The study population was randomly selected from the male population in a defined geographic area. The men were randomized without being informed about the study before randomization, thus preventing preselection bias. We achieved an acceptable attendance rate, with 58.5% of the invited men accepting PSA testing, the majority of whom also continued to participate in the screening program for the whole study period. One might fear that the nonresponders had a higher risk of developing prostate cancer, thus making our results less valid. However, we have recently shown that the nonresponders had a cumulative prostate cancer risk that equaled that of our control group, so this seems not to be the case.7 A high acceptance rate for prostate biopsies (83%-90%) of men with an elevated PSA level indicates that most prostate cancer cases will be included.7 Taken together, the results from the study should be valid for men from western Europe and the United States who are in the pertinent age groups for early prostate cancer detection.
Our results are consistent with those of earlier series based on frozen blood samples. In those series, men with the lowest PSA values at baseline had the lowest risk of developing a clinical prostate cancer.4,5 In this study we showed that this group also had a lower risk of having cancer detected by screening. Men with high-normal PSA values had a higher risk than men with low-normal values of developing an elevated PSA level and being diagnosed as having prostate cancer.
Ito and coworkers8 studied men aged 50 to 78 years (mean age, 64.3 years) in Japan with methods similar to ours. They had different PSA cutoff values to trigger a prostate biopsy, and, overall, about 50% of men with an indication for a biopsy actually underwent biopsy. In patients with a baseline PSA level of 0 to 1.00 ng/mL, they found a cumulative detection rate of 0.2% within 4 years after the PSA measurement. For patients with a baseline value of 1.10 to 2.00 ng/mL, the corresponding detection rate was 1.6%. In men with PSA levels of 2.10 to 3.00 and 3.10 to 4.00 ng/mL, their 5- to 8-year cancer detection rate was lower than ours (9.2% and 18.8% detection rates, respectively, compared with 23.3% and 33.3% in our series). This difference is probably due to their lower rate of prostate biopsies (50% vs 90%) and higher cutoff values to trigger a biopsy.8 However, other explanations may also exist, such as ethnic differences between Japanese and Swedish or Western men.
Crawford and coworkers9 presented unpublished data from the Prostate, Lung, Colorectal, and Ovarian Cancer trial and noted that the cumulative risk of having an elevated PSA level above 4.00 ng/mL (with annual screening) was 1.4% at 4 years if the PSA level was less than 1.00 ng/mL at baseline. There were no data on actual cancer detection rate, but the authors suggested that PSA testing could be delayed for 4 years in patients with a PSA level of less than 1.00 ng/mL, in line with our results.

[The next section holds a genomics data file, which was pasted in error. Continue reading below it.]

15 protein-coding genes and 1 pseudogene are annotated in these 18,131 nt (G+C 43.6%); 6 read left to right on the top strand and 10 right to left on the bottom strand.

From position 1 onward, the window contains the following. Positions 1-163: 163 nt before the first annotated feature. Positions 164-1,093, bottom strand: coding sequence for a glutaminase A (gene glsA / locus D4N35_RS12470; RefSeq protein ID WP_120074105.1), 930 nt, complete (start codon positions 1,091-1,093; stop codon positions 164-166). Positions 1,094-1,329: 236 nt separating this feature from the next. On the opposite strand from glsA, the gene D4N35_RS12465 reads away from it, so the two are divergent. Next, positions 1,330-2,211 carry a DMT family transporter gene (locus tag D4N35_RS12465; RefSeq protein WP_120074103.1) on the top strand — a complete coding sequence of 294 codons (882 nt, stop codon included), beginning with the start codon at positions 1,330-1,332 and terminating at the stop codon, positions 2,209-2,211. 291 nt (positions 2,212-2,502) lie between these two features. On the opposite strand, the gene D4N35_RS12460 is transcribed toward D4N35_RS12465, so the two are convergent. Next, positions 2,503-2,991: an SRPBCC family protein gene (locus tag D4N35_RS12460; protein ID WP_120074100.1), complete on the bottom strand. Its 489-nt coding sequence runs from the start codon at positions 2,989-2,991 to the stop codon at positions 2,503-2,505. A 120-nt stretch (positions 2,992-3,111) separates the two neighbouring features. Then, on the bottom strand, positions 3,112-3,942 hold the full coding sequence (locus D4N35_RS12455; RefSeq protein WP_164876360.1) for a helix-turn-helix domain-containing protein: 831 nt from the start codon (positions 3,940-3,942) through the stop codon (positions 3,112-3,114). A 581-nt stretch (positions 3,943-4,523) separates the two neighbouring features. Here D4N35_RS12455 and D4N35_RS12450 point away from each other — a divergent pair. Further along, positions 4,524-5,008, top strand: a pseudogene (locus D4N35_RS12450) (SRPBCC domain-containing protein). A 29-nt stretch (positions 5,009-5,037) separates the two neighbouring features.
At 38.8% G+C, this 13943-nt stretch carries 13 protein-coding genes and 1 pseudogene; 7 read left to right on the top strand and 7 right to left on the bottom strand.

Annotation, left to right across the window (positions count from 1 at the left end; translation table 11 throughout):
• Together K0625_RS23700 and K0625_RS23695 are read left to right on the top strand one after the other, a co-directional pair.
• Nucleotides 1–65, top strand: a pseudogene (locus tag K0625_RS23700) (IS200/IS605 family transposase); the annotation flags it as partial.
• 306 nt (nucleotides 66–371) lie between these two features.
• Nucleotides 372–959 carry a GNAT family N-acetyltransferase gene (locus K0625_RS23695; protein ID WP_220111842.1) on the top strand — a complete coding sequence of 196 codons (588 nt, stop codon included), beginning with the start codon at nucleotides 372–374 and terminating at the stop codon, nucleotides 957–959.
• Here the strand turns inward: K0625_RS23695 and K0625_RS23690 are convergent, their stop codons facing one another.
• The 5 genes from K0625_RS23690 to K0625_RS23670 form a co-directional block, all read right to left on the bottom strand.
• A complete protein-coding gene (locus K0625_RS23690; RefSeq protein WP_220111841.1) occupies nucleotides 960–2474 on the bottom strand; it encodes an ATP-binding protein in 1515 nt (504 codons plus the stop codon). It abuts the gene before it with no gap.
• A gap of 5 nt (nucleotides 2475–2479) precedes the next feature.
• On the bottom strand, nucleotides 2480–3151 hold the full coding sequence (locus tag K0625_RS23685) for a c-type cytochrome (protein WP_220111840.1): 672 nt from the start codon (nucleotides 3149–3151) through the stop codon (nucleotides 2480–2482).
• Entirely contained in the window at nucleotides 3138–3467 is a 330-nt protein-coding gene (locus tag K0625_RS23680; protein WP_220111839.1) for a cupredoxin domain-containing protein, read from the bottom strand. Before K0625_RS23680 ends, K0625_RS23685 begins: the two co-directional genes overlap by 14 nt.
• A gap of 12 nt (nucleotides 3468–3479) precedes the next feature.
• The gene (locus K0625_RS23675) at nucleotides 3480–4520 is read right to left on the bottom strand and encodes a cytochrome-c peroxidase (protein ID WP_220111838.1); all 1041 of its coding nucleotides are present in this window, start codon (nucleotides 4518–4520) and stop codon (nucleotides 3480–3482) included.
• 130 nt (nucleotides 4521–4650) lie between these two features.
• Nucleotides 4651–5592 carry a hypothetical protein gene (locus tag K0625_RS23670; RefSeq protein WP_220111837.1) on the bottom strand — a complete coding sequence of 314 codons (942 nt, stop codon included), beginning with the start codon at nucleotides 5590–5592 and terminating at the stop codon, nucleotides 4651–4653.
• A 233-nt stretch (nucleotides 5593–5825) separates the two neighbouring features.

Of equal importance is the fate of men who had a high-normal PSA level (between 1.50 and 2.99 ng/mL). These patients carried a substantial risk of being diagnosed as having prostate cancer over time, and a close follow-up (shorter screening intervals or early biopsy) seemed indicated. Also consistent with this finding, Harris et al10 stated that patients with a PSA level of less than 2.00 ng/mL could safely forgo repeat testing for 3 years, while patients with a PSA level between 2.00 and 4.00 ng/mL needed annual monitoring.
It may be argued that eliminating DRE from our screening procedure and limiting our biopsy strategy to 6 laterally directed sextant biopsies may underestimate the prostate cancer risk. However, in the situation with a low PSA value, a positive DRE result is associated with prostate cancer in only 3% to 5% of cases.11,12 A positive DRE result is also comparatively uncommon in these younger age groups, and Vis and colleagues13 calculated that one would have to perform 289 DREs to find 1 case of clinically significant prostate cancer in patients with a PSA level less than 3.00 ng/mL. Regarding the use of only 6 cores for biopsy, it has been shown that by directing these cores laterally, as in our study, 94% of cases detectable with a more extensive biopsy protocol could be found.14 Because we are evaluating a repeated screening program and have registered all cancer cases outside the screening program, cases that would have been missed in one round would probably be caught in the next, thus further reducing the possible limitations already mentioned.